As if their coffee savvy weren’t enough, their pastries are always tempting, especially now that they sell the best donuts in the world, aka Knead Donuts.
The vibe at Exchange is homey and welcoming with a side of sobriety—it seems like the place for the serious coffee drinker who is here to discuss real issues, like this year’s recipient of the National Book Award or the benefits of non-monogamy. But while this may seem like “a scene,” Exchange never borders on pretension. When you see a couple drawing in individual sketchbooks in complete silence next to one another, and then carrying out a full-on artistic critique right in that public space, you don’t roll your eyes. You smile and quickly go back to working on your screenplay, or your CS project, or whatever you’re there to do. You get it.
Coffee Exchange feels like a place where customers can truly feel at home in the Providence community. As they work, chat, read, or type, they are surrounded by pin boards covered in posters that advertise local events and workshops, lectures and concerts, invitations to gallery openings and bake sales. If you don’t want to feel alone in your coffee shop-going experience, this is the place for you.
the bohemian flowerchild – best-alliterated drink: Capricorn Concoction
Cafe Zog easily goes unnoticed when you’re walking down Wickenden. Smack dab in the middle of an antique store and a BYOB Japanese restaurant, you’d miss Zog if you blinked—so don’t bat an eyelash.
While I’m no expert on beans and brews, I firmly believe that Cafe Zog is home to the best Americano in the Northeast. Moreover, it is home to the best pancakes on Wickenden Street, far better than Amy’s or Brickway’s. Moreover, it is home to the best coffee shop playlist (sorry, Brown Bookstore Blue State) within a three-mile radius—think small-font artists at Coachella with a decent mix of mid-2000s feel-good pop, albeit sometimes too much Coldplay. This coffee shop is fairly small, and it’s kind of hit or miss as to when all seven tables will be packed (or empty). When there’s room, it is so worth it.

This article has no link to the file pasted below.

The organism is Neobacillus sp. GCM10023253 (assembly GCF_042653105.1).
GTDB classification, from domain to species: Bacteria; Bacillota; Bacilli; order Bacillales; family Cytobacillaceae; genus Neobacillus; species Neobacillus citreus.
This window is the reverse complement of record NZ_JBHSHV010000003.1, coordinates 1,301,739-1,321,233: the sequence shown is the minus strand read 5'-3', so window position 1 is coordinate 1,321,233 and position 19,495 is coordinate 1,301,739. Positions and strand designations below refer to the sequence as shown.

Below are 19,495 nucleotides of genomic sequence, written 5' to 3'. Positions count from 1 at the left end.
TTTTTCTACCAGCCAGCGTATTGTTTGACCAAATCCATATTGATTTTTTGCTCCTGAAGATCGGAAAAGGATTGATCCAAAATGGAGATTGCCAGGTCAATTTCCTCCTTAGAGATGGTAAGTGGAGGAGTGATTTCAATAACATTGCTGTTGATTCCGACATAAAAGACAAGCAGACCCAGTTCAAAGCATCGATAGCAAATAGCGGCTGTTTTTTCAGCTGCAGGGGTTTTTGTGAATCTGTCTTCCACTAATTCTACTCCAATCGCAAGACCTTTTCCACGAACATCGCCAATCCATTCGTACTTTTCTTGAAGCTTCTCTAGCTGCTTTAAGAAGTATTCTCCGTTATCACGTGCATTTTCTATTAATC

There is no particular ambiance to Zog—it could be any coffee shop anywhere in the United States of America—and maybe that’s what makes it so comfortable. Zog, however, certainly maintains a unique personality. By personality, I mean that, whereas Exchange’s space flaunts a quirky pseudo-genius vibe and The Shop a polished aesthetic, Zog eccentrically advertises (read as: writes in chalk) its smoothie menu, which just so happens to be tailored by astrological sign (shoutout to Sagittarius Rising). It also hosts various other menus including Sandwiches, Kids, Coffee & Beverages, Build Your Own Omelette, plus both a Specialty Drink and a Signature Drink menu. I’m convinced if Zog were a real person they’d read their horoscope religiously, wholeheartedly believe in the healing power of crystals, and let’s face it, would 100 percent attend Brown University.
Which is why, with a heavy and anxious heart, I suggest you go to Zog immediately. Particularly if you want to do work, and especially now that they actually have wifi—because in past years, the cafe has had absolutely no signal of its own and no other wifi to freeload off, so only the brave few who actually print out their readings would go to do work. Now that Cafe Zog wifi is at full speed, there’s no reason to not make the trip down. When you do, you really should get the Americano. With a short stack on the side.